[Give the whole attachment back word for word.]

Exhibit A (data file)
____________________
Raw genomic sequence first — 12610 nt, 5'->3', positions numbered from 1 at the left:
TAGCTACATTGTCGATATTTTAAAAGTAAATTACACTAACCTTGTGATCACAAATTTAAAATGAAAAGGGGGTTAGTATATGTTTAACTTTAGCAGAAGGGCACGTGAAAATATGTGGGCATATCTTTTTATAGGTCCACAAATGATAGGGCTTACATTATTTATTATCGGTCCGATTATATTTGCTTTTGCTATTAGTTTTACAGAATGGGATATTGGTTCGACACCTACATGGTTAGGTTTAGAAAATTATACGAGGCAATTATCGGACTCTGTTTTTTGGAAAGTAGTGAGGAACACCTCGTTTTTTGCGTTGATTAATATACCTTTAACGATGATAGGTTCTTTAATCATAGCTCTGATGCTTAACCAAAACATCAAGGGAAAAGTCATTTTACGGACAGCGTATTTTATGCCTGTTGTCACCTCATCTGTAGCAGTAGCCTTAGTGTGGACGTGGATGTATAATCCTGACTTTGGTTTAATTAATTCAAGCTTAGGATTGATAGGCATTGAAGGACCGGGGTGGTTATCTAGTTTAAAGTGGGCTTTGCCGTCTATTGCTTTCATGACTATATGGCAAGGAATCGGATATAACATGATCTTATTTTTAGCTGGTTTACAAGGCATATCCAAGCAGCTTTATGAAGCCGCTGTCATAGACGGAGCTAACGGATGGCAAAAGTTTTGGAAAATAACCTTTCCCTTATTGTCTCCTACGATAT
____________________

Raw genomic sequence first — 12610 nt, 5'->3', positions numbered from 1 at the left:
TAGCTACATTGTCGATATTTTAAAAGTAAATTACACTAACCTTGTGATCACAAATTTAAAATGAAAAGGGGGTTAGTATATGTTTAACTTTAGCAGAAGGGCACGTGAAAATATGTGGGCATATCTTTTTATAGGTCCACAAATGATAGGGCTTACATTATTTATTATCGGTCCGATTATATTTGCTTTTGCTATTAGTTTTACAGAATGGGATATTGGTTCGACACCTACATGGTTAGGTTTAGAAAATTATACGAGGCAATTATCGGACTCTGTTTTTTGGAAAGTAGTGAGGAACACCTCGTTTTTTGCGTTGATTAATATACCTTTAACGATGATAGGTTCTTTAATCATAGCTCTGATGCTTAACCAAAACATCAAGGGAAAAGTCATTTTACGGACAGCGTATTTTATGCCTGTTGTCACCTCATCTGTAGCAGTAGCCTTAGTGTGGACGTGGATGTATAATCCTGACTTTGGTTTAATTAATTCAAGCTTAGGATTGATAGGCATTGAAGGACCGGGGTGGTTATCTAGTTTAAAGTGGGCTTTGCCGTCTATTGCTTTCATGACTATATGGCAAGGAATCGGATATAACATGATCTTATTTTTAGCTGGTTTACAAGGCATATCCAAGCAGCTTTATGAAGCCGCTGTCATAGACGGAGCTAACGGATGGCAAAAGTTTTGGAAAATAACCTTTCCCTTATTGTCTCCTACGATAT